The diagnostics allow you to quickly look at building data in aggregate (whole building), in detail (individual points), or anywhere in between. For example, you can review the average supply air temperature across 15 AHUs, the average space temperature (and set points) across all VAV boxes on a floor, or the total airflow from all boxes in the building. The space data integrated into the data model allows you to review more complex measurements, such as air changes per hour on a space-by-space basis (or in any aggregation). You can click through individual boxes to see data for each one as fast as you can click.
If you’ve selected some equipment/systems that you want to know more about, you can cycle through all the diagnostics configured for that system, reviewing temperature performance, cooling operations, heating, airflow, economizer operation, heat recovery, demand ventilation, static pressure, building pressurization—whatever data exists for, and makes sense for the installed mechanical systems.
A building will typically have separate diagnostics for primary system (heating, cooling), secondary systems (air handlers), and terminal systems (VAV, fan coils, etc.). More complex buildings may have more, such as a diagnostic dedicated to chilled beam operations, or separate terminal system diagnostics for a building with both ceiling mounted VAVs and an underfloor unit. It’s all based on the design of the individual building and its data model.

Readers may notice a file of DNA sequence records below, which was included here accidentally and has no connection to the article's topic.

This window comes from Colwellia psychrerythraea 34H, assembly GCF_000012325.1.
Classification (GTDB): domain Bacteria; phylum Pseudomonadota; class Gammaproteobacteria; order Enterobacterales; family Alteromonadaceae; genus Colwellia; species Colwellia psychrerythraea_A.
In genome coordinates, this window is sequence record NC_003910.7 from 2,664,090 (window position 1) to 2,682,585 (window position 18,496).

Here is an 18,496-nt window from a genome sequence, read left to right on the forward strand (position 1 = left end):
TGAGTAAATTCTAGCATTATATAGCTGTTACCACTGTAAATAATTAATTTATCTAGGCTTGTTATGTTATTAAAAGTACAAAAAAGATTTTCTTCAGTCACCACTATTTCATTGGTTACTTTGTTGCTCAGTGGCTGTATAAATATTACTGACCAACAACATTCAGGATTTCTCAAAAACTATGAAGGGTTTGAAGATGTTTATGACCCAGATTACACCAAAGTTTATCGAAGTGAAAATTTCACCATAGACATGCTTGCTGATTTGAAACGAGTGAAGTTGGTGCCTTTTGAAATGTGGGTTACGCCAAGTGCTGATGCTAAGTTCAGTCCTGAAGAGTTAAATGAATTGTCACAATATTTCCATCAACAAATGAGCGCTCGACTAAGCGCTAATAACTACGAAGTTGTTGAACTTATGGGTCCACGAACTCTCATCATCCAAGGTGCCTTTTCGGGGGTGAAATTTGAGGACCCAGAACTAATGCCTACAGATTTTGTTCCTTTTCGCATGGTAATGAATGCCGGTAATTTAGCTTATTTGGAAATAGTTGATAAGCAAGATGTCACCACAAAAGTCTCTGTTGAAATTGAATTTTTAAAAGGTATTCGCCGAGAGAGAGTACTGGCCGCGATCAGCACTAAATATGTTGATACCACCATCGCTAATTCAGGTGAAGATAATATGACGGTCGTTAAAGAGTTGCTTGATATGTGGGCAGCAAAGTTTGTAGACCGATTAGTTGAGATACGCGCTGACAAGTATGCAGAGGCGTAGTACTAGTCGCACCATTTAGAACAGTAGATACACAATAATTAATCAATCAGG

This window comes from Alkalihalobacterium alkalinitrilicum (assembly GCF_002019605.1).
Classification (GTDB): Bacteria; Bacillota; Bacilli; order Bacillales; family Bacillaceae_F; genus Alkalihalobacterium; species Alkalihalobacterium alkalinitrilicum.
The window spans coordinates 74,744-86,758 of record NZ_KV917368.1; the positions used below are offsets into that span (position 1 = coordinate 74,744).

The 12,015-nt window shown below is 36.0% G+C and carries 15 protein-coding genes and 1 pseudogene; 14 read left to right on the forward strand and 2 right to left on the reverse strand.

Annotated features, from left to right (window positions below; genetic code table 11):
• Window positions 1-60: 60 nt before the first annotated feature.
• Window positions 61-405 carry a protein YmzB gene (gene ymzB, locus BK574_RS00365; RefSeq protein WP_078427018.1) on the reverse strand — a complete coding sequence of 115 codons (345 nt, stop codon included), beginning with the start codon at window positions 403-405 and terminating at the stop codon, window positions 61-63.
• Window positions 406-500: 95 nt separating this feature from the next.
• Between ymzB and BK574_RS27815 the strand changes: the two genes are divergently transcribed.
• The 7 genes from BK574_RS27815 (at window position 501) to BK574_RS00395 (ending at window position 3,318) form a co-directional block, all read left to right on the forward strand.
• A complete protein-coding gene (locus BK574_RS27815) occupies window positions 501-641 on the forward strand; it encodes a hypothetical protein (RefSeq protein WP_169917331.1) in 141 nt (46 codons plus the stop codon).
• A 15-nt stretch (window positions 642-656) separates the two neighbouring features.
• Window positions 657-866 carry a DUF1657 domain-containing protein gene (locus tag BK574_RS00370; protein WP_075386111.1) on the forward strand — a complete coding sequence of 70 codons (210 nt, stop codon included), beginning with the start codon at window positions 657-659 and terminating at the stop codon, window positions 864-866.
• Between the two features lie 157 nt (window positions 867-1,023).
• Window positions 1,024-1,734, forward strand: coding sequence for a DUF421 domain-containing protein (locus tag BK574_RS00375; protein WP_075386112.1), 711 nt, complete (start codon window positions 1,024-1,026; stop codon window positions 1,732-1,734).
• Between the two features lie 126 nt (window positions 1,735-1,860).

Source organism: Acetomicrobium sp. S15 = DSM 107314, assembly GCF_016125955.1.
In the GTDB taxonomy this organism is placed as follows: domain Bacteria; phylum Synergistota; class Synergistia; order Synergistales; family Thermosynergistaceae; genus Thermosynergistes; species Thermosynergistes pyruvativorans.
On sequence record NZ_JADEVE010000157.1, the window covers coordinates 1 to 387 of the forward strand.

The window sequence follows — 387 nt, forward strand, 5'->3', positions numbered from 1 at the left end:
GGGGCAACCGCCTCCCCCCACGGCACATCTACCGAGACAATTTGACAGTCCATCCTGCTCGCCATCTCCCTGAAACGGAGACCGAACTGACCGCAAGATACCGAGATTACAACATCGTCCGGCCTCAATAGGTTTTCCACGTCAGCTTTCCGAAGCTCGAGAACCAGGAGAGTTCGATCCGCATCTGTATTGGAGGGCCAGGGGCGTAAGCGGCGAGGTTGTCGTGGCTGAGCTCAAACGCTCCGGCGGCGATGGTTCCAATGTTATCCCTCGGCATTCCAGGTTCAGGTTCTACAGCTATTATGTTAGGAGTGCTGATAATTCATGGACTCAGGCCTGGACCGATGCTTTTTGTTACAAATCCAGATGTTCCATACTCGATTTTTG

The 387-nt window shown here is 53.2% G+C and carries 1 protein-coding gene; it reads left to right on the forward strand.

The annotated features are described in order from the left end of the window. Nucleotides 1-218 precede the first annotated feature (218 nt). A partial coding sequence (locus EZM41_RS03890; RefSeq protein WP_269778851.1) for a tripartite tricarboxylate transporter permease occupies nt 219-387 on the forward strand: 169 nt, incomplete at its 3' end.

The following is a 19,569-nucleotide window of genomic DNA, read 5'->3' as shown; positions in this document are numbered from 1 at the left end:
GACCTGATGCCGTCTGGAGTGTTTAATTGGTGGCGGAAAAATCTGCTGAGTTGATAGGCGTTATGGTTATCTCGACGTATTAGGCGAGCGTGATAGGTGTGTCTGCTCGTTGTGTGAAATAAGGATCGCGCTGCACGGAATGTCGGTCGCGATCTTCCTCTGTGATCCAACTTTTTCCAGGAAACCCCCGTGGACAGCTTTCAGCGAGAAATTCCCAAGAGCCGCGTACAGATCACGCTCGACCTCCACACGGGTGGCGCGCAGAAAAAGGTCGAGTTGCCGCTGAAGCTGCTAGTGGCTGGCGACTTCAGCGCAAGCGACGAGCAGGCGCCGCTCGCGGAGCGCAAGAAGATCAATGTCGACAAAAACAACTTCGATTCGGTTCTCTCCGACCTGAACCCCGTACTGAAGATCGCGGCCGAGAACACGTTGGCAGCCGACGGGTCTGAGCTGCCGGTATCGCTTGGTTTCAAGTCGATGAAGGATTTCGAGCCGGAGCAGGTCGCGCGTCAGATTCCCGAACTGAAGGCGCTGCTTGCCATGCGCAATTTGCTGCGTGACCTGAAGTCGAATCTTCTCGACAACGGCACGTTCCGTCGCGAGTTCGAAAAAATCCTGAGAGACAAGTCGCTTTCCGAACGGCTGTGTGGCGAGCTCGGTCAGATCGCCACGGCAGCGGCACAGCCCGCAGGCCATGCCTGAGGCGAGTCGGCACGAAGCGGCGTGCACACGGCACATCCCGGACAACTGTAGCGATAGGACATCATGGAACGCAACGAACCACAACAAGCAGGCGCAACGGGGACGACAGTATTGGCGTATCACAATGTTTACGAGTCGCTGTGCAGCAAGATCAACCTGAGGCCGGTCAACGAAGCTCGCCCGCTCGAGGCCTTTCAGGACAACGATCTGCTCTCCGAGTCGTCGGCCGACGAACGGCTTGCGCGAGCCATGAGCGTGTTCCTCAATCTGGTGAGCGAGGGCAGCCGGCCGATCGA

Analysis tools are great—necessary even—but unfortunately, just identifying problems in buildings is not much of a challenge. Whether you call it remediation, implementing energy conservation measures (ECMs), or just plain fixing stuff, you haven’t accomplished anything until the problems have been resolved.
Just like all the other technology areas, IDS has remediation tracking tools to assist us in identifying, tracking, and verifying remediation efforts. You can assign any number of remediation projects to a building, of any sized scope, from a small set point change to a major capital improvement. Describe the project and fix, keep notes, track costs and energy savings and the system will calculate your simple payback. You can define any classifications or statuses you want to track, or add any custom field(s) that are important to you.
The remediation tracking integrates with EnergyWitness’ data visualization tools so you can see when various projects were complete and how they impacted operations.
No matter what kind of fault detection tools, diagnostics, reports and analytics you might have, there’s always the need to be able to quickly and easily be able to see the data you want to see, the way you want to see it. Every tool on the market has a way to view trend data. What varies is how quickly you can assemble those charts and manipulate them once assembled. If you’re working with data at this level you need a system that can keep up with you.